We are so proud of our students!
There’s nothing as ageing as a Facebook feed. You only need to log on to a timeline littered with honeymoon photos and baby snaps to know you are no longer 25. For my generation, Facebook has become an integral part of life – the first phase involved blurry snaps of drunken misdemeanours or backpacking trips; the second phase was glossy wedding pictures, but that has now given way to what looks like a more lasting phase: the Baby Era.
1. Embrace the idea of a justice-minded child. Wise parents give significant thought to what type of person they are raising. They make their choices intentionally. And then they strategically steer their children down that road. In the same way, raising a justice-minded child begins with a decision to raise a justice-minded child. This first step is absolutely essential and can not be overstated. Giving up your privilege for the rights of others is a counter-cultural mindset. It will not be found until is deliberately sought.
2. Exemplify a justice-minded life for your child. Our children are watching. They are noticing our lives. And our actions speak a thousand times louder than our words. Simply put, if our children don’t see us model a concern for social justice in our own life, they are not going to care about it either – and it would be unreasonable to assume they would. On the other hand, if they see us model social justice, compassion, and service on a regular basis, they are going to realize the importance of it. So offer to make a meal for the family of an unemployed friend, buy extra Christmas gifts for the orphan, take a stand against corporations that exploit children, and speak up for those without a voice. Your son or daughter will notice… they always do.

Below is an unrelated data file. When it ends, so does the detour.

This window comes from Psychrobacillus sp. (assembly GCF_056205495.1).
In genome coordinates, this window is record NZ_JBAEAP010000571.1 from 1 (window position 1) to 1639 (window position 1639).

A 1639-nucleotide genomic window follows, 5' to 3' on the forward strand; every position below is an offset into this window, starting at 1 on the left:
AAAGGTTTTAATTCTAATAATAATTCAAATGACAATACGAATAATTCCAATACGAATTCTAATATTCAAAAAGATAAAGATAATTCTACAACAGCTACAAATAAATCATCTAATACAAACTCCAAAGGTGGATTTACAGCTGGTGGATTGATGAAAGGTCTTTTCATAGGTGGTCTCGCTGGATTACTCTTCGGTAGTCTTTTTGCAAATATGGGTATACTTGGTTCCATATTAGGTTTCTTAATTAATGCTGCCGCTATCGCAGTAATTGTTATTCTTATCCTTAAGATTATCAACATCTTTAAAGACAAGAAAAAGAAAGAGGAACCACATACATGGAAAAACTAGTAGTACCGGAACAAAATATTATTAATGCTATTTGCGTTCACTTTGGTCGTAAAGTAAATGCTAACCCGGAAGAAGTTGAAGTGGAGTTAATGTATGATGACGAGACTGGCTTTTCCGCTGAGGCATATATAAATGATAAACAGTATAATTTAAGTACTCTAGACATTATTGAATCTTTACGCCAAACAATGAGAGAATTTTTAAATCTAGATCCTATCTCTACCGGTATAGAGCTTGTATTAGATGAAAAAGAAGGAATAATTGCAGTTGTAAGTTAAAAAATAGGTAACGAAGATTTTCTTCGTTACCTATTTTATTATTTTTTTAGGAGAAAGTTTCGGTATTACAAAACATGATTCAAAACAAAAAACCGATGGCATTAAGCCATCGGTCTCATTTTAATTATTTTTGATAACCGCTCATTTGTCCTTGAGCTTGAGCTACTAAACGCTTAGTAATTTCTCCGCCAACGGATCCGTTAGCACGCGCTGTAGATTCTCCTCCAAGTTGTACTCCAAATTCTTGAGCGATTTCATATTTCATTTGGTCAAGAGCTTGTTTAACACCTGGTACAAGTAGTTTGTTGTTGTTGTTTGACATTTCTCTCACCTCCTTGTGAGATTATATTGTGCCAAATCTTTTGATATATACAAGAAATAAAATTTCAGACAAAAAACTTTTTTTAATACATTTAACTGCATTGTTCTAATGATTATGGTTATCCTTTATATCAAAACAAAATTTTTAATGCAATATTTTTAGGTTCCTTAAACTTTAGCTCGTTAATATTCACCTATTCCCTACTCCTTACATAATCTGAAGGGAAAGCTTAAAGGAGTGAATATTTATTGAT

lets talk about dads doing hair. I found these awesome pics and interview from the—>Atlanta Journal Constitution and a blog I also love BGLH did a great interview with the father pictured above—> BGLH interview
“Originally from Ethiopia, Miriam Tigist Green, 4, was adopted by Emory professor Clifton Green and his wife in 2005. This is her hair unbraided, before her father applies his weekly loving touch. His care and attention to detail show mastery of a task few white men ever contemplate.Dad Clifton and mom Jennifer initially were uncertain what to do with Miriam’s hair after bringing her home. They considered just letting it go, as a sign of freedom. They wanted others to accept her, regardless of her looks. The couple believed that Miriam’s hair was a strong link to her African roots, so they ultimately chose to neaten it the way they saw in many African-American families. Clifton Green researched the best products to keep Miriam’s hair from drying and breaking. He noticed and copied styles he saw on other kids. With practice, he became skilled. “I had learned to braid rope necklaces in junior high,” he says. “But this is hair, not string.” At one point, Clifton Green stopped trying new styles on Miriam before church, because haste led to bad hairdos. “We wanted her to know her hair isn’t a burden, but something really wonderful, something beautiful to be celebrated,” her mother says…..” Joey Ivansco / AJC For the rest of the article and more pics go here —>Atlanta Journal Constitution